Methanol is the big money part of our process so reclaiming it is a worthy endeavor.  Mr. X uses the recycling technique.  So the methanol laden glycerin mixture is used in the next batch of biodiesel.  So once the process is established and running the 24 gallons of WVO is put into the processor, the recovered glycerin from the previous process is slowly introduced and circulated for about an hour and then allowed to settle out.  When that exhausted glycerin is removed then prepares an 80% by volume batch of KOH and methanol.  This is siphoned into the process just as the first batch was and is allowed to circulate for the same two plus hours, settle out and removed.  This batch of biodiesel is ready for washing.  The recycled glycerin is nearly methanol free and moved on to disposal.  The current residual glycerin and methanol mixture is saved for the next biodiesel batch, recycled and so on.


Mr. X’s system doesn’t seem very scientific or scary. His tract record tells me enough to build my plant very much like his.  I might mention a couple of differences I will build in.
     1.  My processor will be under cover but will not have sides or walls to trap gasses.  Ah, the tropics.
     2.  Methanol will be stored under this same cover but this is over 70 feet from habitated spaces.
     3.  20 gallon net biodiesel batches.  I’ve already got the 30 gallon water heater and am looking for a couple of 40-50 gallon water tanks for the washing and drying tanks rather than the 55 gallon drums.

Mr. X and I agreed on a couple of key factors in this project.  Every gallon we produce is one less gallon we buy from the petroleum industrial complex.  Every gallon we produce is a couple of dollars in our pocket tax free.  There’s nothing wrong with helping the planet. 

I have to add that I run a tractor and the difference between even B20 and pure dino-diesel makes a tremendous impact on the operator’s environment.  Biodiesel, especially from WVO, is just better in all ways.

Post Note:

I stopped by Mr. X’s house after his review of this article.  He has decided to store the methanol in a shed well away from his and his neighbors’ homes.


Thanks for sharing the details of "Mr. X's" system.
Not sure why he's keeping it secret? What you described is the same system that thousands of people are using to make biodiesel.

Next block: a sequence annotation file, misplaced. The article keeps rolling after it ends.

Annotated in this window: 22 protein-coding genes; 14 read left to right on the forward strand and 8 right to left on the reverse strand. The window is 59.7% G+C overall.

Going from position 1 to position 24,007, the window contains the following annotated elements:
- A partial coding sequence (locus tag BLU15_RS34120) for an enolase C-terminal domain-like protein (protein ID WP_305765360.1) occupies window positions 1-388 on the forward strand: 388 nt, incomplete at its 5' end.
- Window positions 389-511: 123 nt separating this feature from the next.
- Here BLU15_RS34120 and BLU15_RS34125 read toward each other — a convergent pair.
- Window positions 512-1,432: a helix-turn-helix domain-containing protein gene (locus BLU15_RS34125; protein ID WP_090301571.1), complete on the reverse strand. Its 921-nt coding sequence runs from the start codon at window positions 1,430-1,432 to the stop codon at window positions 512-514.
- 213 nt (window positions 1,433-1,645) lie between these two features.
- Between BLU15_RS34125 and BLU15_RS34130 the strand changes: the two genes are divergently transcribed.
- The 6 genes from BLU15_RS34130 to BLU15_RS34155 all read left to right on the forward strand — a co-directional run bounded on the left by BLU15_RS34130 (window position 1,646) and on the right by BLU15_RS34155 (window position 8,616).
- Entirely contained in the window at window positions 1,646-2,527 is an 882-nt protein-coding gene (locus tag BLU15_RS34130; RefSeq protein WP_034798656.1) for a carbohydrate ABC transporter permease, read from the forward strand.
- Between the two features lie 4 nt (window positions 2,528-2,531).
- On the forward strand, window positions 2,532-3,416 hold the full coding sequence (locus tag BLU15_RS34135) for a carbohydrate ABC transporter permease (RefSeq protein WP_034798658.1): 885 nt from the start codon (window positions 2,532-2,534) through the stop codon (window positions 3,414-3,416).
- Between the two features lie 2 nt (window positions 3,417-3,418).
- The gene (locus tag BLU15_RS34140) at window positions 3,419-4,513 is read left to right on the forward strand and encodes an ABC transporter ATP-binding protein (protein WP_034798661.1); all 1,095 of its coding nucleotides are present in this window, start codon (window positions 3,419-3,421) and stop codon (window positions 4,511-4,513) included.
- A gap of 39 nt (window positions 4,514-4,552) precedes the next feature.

His whole system is quite typical of what's described on many web sites.
For further reference, I can recommend the book "Biodiesel Basics and Beyond" written by William Kemp.

Good luck with your system. Please post pictures when complete.
Feel free to throw any questions out to us WVO and Bio "D" experimenters.


Hi Veggie,

Thanks for the offers of help.

I've had a couple of inquiries about the secrecy thing about where this processor is and where mine will be.  It has a lot to do with living with your neighbors.  I think storing 50 gallons of methonal is pretty danerous.  One gallon of methanol vaporized would easily remove a house from the neighborhood if not the neighborhood.  Some folks just don't understand having that kind of power stored next door.



--- Quote from: BioBoy on June 08, 2009, 05:59:36 PM ---
I think storing 50 gallons of methonal is pretty danerous.  One gallon of methanol vaporized would easily remove a house from the neighborhood if not the neighborhood.  Some folks just don't understand having that kind of power stored next door.

--- End quote ---

It's less dangerous than storing 50 gals of petrol (gasoline) surely? There's less specific energy in Methanol (vs. petrol) - almost half as much, in fact. So 50gal methanol = 25gal petrol, roughly. And most people regularly keep 25+gals of petrol in their cars... So 50 gals of Methanol would make a rather spectacular explosion, but I seriously doubt it'd completely flatten a brick/concrete structure, let alone an entire neighbourhood.

It all depends on storage conditions. In ideal circumstances it would be no more hazardous than a bulk LPG container for domestic heating.